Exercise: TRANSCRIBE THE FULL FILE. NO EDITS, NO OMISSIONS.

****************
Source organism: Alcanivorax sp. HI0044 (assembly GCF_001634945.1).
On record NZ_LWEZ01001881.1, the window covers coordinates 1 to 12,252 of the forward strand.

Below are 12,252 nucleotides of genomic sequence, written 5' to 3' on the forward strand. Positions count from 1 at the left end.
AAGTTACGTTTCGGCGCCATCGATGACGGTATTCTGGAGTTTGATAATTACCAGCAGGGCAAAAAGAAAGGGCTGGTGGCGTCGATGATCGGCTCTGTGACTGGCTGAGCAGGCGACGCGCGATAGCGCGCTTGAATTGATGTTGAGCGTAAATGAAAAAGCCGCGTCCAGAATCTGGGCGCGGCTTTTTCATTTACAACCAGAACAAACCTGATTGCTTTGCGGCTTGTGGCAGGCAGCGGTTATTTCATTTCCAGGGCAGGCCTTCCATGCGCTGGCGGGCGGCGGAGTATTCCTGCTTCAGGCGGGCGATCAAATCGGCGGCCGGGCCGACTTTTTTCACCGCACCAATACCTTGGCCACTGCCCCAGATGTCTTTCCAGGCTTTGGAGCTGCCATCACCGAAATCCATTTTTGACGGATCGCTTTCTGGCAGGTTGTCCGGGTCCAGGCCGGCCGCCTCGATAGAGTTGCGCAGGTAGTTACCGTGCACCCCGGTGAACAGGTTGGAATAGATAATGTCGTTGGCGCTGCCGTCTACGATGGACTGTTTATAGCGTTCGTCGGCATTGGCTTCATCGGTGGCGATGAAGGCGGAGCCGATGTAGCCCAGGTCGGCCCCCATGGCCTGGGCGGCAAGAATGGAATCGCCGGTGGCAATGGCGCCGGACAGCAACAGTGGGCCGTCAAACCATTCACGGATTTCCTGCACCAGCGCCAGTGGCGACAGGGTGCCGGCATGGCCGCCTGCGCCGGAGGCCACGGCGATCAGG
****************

Source organism: Alcanivorax sp. HI0044 (assembly GCF_001634945.1).
On record NZ_LWEZ01001881.1, the window covers coordinates 1 to 12,252 of the forward strand.

Below are 12,252 nucleotides of genomic sequence, written 5' to 3' on the forward strand. Positions count from 1 at the left end.
AAGTTACGTTTCGGCGCCATCGATGACGGTATTCTGGAGTTTGATAATTACCAGCAGGGCAAAAAGAAAGGGCTGGTGGCGTCGATGATCGGCTCTGTGACTGGCTGAGCAGGCGACGCGCGATAGCGCGCTTGAATTGATGTTGAGCGTAAATGAAAAAGCCGCGTCCAGAATCTGGGCGCGGCTTTTTCATTTACAACCAGAACAAACCTGATTGCTTTGCGGCTTGTGGCAGGCAGCGGTTATTTCATTTCCAGGGCAGGCCTTCCATGCGCTGGCGGGCGGCGGAGTATTCCTGCTTCAGGCGGGCGATCAAATCGGCGGCCGGGCCGACTTTTTTCACCGCACCAATACCTTGGCCACTGCCCCAGATGTCTTTCCAGGCTTTGGAGCTGCCATCACCGAAATCCATTTTTGACGGATCGCTTTCTGGCAGGTTGTCCGGGTCCAGGCCGGCCGCCTCGATAGAGTTGCGCAGGTAGTTACCGTGCACCCCGGTGAACAGGTTGGAATAGATAATGTCGTTGGCGCTGCCGTCTACGATGGACTGTTTATAGCGTTCGTCGGCATTGGCTTCATCGGTGGCGATGAAGGCGGAGCCGATGTAGCCCAGGTCGGCCCCCATGGCCTGGGCGGCAAGAATGGAATCGCCGGTGGCAATGGCGCCGGACAGCAACAGTGGGCCGTCAAACCATTCACGGATTTCCTGCACCAGCGCCAGTGGCGACAGGGTGCCGGCATGGCCGCCTGCGCCGGAGGCCACGGCGATCAGG